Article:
Huysmans’s evocation of syphilis has been compared to Felicien Rops’s Mors Syphilitica (ca. 1875; Fig. 4.3), which, although in keeping with the aforementioned pictorial tendencies in gendering the syphilitic body, takes the transformation of the woman’s body further. Here, its simultaneous desirability and threat are spotlighted and reimagined within the tradition of the femme fatale. The skeletal form of an almost fleshless body replaces the smooth surfaces characteristic of other depictions. The etching powerfully suggests the putrefaction of the decaying face and only implies the dryness of the trunk. Erastene Ramiro describes the horror evoked by the spectacle of this emaciated figure: “Horrible et seulement a demi decharnee, elle appuie son epaule contre une porte derriere laquelle elle doit guetter un debauche agonisant” (1887: 141). Although the form is fairly gender-neutral, it has been interpreted as female in the context of Rops’s oeuvre. Edith Hoffmann points out the evolution of Rops’s fascination with death, prostitution and the skeletal form which, influenced by the tradition of danse macabre, became associated with femininity after his mid-1860s illustration of Baudelaire’s LesEpaves (1981: 214).27 La mort au bal (1865) and La mort qui danse (1865) are the best instances of this metamorphosis. Rops’s women, personifications of modern life (Hoffmann 1984: 260), combine in their carnality the

Felicien Rops. Mors syphilitica. 1865, pointe seche, 22.2 x 16.2 cm. Coll. Musee Felicien Rops, Province de Namur, inv. PERE353.1.P © musee Rops

Fig. 4.3 Felicien Rops. Mors syphilitica. 1865, pointe seche, 22.2 x 16.2 cm. Coll. Musee Felicien Rops, Province de Namur, inv. PERE353.1.P © musee Rops

(male) fears and allures of modernity. Huysmans lauds this complex depiction of femininity:

Loin du siecle, dans en temps ou l’art materialiste ne voit plus que des hysteriques mangees par leurs ovaires ou des nymphomanes dont le cerveau bat dans les regions du ventre, il a celebre [... ] la Femme essentielle et hors des temps, la Bete veneneuse et nue, la mercenaire des Tenebres, la serve absolue du Diable.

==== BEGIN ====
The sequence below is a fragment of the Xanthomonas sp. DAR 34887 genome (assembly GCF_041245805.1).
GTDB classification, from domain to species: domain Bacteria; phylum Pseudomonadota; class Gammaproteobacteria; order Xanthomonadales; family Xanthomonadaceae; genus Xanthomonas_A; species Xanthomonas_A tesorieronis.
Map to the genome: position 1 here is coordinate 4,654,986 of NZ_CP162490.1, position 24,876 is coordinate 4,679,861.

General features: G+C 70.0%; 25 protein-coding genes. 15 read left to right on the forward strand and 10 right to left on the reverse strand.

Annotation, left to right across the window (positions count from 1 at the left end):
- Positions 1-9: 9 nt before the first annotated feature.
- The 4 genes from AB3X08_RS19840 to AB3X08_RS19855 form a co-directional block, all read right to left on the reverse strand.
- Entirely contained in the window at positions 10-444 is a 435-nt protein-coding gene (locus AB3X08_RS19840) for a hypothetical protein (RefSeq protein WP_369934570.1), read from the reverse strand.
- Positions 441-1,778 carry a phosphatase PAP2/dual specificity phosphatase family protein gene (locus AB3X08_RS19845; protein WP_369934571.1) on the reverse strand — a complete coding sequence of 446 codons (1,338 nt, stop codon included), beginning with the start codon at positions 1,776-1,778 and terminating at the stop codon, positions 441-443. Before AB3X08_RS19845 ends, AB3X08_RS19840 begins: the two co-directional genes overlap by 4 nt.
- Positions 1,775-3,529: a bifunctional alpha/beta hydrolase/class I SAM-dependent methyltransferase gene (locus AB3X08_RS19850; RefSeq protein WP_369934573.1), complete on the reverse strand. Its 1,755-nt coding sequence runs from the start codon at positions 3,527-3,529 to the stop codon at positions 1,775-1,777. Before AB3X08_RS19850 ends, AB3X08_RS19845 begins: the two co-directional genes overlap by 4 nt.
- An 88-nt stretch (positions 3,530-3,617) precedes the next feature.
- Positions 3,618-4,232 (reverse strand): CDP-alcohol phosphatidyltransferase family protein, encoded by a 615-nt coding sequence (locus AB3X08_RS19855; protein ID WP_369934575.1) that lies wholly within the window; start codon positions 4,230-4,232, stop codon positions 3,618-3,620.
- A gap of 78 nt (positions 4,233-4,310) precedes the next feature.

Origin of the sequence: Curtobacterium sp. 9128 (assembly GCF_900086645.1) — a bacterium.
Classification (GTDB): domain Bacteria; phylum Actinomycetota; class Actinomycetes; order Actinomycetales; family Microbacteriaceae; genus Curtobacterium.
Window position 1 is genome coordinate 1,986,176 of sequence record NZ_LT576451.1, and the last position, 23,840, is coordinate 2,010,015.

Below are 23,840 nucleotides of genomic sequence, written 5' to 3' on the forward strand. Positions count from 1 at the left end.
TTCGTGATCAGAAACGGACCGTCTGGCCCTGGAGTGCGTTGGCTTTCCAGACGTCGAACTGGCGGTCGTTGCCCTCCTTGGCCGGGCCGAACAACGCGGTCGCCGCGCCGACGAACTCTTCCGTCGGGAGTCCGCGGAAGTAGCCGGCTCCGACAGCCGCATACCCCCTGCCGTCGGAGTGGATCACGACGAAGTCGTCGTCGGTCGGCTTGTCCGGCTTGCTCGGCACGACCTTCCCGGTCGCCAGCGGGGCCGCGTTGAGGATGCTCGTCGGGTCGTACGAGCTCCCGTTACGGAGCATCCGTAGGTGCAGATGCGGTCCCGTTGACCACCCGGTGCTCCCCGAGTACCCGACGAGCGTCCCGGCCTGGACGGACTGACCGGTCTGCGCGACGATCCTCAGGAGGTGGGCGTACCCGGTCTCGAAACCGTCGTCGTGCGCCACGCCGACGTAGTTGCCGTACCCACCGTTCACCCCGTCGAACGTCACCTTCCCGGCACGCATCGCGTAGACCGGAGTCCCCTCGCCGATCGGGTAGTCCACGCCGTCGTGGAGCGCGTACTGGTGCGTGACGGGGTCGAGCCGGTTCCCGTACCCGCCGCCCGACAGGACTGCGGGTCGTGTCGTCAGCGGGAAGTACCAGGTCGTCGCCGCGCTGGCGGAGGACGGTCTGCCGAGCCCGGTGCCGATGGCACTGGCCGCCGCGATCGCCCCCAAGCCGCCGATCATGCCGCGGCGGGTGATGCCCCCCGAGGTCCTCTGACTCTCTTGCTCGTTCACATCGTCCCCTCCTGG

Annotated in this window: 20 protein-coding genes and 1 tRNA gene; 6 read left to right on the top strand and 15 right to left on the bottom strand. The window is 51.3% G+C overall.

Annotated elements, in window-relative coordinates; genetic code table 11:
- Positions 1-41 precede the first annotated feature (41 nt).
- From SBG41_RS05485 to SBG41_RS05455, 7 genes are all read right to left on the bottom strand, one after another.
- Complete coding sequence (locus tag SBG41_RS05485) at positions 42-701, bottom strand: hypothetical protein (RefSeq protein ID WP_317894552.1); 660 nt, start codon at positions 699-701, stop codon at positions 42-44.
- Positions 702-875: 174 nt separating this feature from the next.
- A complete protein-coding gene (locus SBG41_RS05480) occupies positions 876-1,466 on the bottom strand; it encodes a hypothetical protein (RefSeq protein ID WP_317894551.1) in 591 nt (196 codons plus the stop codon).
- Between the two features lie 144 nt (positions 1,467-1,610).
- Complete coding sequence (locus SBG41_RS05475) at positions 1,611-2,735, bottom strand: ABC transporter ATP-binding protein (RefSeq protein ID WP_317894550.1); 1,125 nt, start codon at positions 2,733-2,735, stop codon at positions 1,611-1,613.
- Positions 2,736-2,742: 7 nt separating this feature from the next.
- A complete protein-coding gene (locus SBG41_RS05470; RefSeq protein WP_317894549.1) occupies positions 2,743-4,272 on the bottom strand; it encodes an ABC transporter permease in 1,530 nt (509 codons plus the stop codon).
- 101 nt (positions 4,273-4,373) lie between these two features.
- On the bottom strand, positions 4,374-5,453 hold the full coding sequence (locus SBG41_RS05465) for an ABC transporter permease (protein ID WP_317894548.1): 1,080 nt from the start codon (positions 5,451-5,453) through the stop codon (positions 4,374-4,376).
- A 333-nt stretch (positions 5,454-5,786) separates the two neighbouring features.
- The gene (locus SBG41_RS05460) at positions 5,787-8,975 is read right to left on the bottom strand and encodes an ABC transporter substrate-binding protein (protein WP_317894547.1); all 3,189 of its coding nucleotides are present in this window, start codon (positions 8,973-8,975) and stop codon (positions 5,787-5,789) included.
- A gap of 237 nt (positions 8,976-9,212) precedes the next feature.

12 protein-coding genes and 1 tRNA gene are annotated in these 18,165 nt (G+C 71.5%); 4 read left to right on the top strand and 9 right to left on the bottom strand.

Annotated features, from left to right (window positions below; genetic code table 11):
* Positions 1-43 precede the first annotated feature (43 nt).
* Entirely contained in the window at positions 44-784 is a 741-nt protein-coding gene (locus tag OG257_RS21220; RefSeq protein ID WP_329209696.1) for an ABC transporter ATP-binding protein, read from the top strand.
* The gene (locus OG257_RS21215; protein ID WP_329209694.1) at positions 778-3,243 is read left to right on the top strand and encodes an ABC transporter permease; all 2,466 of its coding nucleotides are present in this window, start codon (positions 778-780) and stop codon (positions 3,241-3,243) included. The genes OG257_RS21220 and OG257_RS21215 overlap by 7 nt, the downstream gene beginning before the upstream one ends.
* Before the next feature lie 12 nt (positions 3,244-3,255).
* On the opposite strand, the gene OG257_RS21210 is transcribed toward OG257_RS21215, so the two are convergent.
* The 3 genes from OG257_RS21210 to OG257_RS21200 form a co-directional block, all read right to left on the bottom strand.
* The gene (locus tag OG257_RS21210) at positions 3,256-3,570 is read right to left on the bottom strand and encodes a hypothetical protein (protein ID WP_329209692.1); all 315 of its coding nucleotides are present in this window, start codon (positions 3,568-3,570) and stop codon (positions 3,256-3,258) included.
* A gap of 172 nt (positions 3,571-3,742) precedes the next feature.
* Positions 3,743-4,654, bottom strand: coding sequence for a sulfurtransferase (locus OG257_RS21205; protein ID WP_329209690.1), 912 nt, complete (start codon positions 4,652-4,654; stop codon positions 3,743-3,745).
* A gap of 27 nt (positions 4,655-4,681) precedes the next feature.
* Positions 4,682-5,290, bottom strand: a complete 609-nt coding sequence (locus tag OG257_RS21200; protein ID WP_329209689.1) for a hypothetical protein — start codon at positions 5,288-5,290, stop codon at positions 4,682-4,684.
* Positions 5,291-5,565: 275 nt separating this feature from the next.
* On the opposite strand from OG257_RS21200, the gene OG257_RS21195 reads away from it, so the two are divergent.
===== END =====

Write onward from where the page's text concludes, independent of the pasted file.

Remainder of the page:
Il a, en mot, celebre ce spiritualisme de la Luxure qu’est le Satanisme, peint, en s’imperfectibles pages, le surnaturel de la perversite, l’au-dela du Mal. (1975: 362-3)

Huysmans sees Rops’s women as naked and demonic animals: always seductive, always carnivorous, always uncannily perverse. For him, they incarnate the ‘essence’ of femininity. Hoffmann also underscores these qualities of Rops’s depictions of death, who, as a menacing seductress, is a source of carnal pleasures but also of vice and punishment (1981: 217, 218). Here, the emaciated skeletal form replaces the polished surfaces of earlier depictions of syphilis. At the same time, it masks the signs of the disease through the activation of the mythical figure of death. In this mystification, syphilis is once again reinscribed into the tradition of female deviance, even though the signs of this aberrance are more pronounced than any earlier depictions.

Syphilis masquerades in the guise of a woman. Her image evokes the problems of representation. Psychoanalytical interpretations of Huysmans’s novel point out the centrality of this metamorphosis. In the “unconscious” of his text, which marks a break with naturalism and a turn to decadence, Huysmans expresses and bridles his obsession with female sexuality (Bernheimer 1985: 312). In a series of projections, woman-flower becomes a nightmarish incarnation of syphilis that Des Esseintes encounters in his dream: